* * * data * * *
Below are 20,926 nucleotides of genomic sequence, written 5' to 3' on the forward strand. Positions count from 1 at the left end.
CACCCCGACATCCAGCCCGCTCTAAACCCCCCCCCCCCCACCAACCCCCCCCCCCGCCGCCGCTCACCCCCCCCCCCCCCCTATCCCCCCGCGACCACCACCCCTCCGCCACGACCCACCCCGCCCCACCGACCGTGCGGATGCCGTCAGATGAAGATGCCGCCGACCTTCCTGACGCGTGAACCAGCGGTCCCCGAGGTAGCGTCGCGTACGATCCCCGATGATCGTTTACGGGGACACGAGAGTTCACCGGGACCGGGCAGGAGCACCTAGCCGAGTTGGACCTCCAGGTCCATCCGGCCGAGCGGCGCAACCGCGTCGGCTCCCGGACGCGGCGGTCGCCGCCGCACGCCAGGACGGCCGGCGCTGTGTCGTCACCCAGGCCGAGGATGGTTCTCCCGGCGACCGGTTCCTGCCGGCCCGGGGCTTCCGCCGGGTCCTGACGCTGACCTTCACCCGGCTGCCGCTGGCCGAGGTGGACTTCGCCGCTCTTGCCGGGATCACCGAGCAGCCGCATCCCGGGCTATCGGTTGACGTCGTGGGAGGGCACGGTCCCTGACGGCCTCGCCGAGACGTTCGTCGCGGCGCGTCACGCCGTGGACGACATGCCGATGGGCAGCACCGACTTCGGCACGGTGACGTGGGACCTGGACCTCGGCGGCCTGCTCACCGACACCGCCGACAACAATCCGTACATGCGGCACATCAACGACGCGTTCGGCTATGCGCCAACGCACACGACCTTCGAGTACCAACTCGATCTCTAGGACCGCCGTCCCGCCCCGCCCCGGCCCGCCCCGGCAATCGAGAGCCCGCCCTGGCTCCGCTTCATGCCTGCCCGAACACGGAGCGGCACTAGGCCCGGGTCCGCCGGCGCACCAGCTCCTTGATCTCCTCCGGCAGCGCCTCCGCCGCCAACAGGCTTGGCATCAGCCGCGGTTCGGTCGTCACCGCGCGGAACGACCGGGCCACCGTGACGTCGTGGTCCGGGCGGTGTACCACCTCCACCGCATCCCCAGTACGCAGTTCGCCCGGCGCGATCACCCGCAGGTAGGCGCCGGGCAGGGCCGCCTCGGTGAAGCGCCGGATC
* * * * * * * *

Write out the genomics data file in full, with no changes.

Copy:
Below are 20,926 nucleotides of genomic sequence, written 5' to 3' on the forward strand. Positions count from 1 at the left end.
CACCCCGACATCCAGCCCGCTCTAAACCCCCCCCCCCCCACCAACCCCCCCCCCCGCCGCCGCTCACCCCCCCCCCCCCCCTATCCCCCCGCGACCACCACCCCTCCGCCACGACCCACCCCGCCCCACCGACCGTGCGGATGCCGTCAGATGAAGATGCCGCCGACCTTCCTGACGCGTGAACCAGCGGTCCCCGAGGTAGCGTCGCGTACGATCCCCGATGATCGTTTACGGGGACACGAGAGTTCACCGGGACCGGGCAGGAGCACCTAGCCGAGTTGGACCTCCAGGTCCATCCGGCCGAGCGGCGCAACCGCGTCGGCTCCCGGACGCGGCGGTCGCCGCCGCACGCCAGGACGGCCGGCGCTGTGTCGTCACCCAGGCCGAGGATGGTTCTCCCGGCGACCGGTTCCTGCCGGCCCGGGGCTTCCGCCGGGTCCTGACGCTGACCTTCACCCGGCTGCCGCTGGCCGAGGTGGACTTCGCCGCTCTTGCCGGGATCACCGAGCAGCCGCATCCCGGGCTATCGGTTGACGTCGTGGGAGGGCACGGTCCCTGACGGCCTCGCCGAGACGTTCGTCGCGGCGCGTCACGCCGTGGACGACATGCCGATGGGCAGCACCGACTTCGGCACGGTGACGTGGGACCTGGACCTCGGCGGCCTGCTCACCGACACCGCCGACAACAATCCGTACATGCGGCACATCAACGACGCGTTCGGCTATGCGCCAACGCACACGACCTTCGAGTACCAACTCGATCTCTAGGACCGCCGTCCCGCCCCGCCCCGGCCCGCCCCGGCAATCGAGAGCCCGCCCTGGCTCCGCTTCATGCCTGCCCGAACACGGAGCGGCACTAGGCCCGGGTCCGCCGGCGCACCAGCTCCTTGATCTCCTCCGGCAGCGCCTCCGCCGCCAACAGGCTTGGCATCAGCCGCGGTTCGGTCGTCACCGCGCGGAACGACCGGGCCACCGTGACGTCGTGGTCCGGGCGGTGTACCACCTCCACCGCATCCCCAGTACGCAGTTCGCCCGGCGCGATCACCCGCAGGTAGGCGCCGGGCAGGGCCGCCTCGGTGAAGCGCCGGATC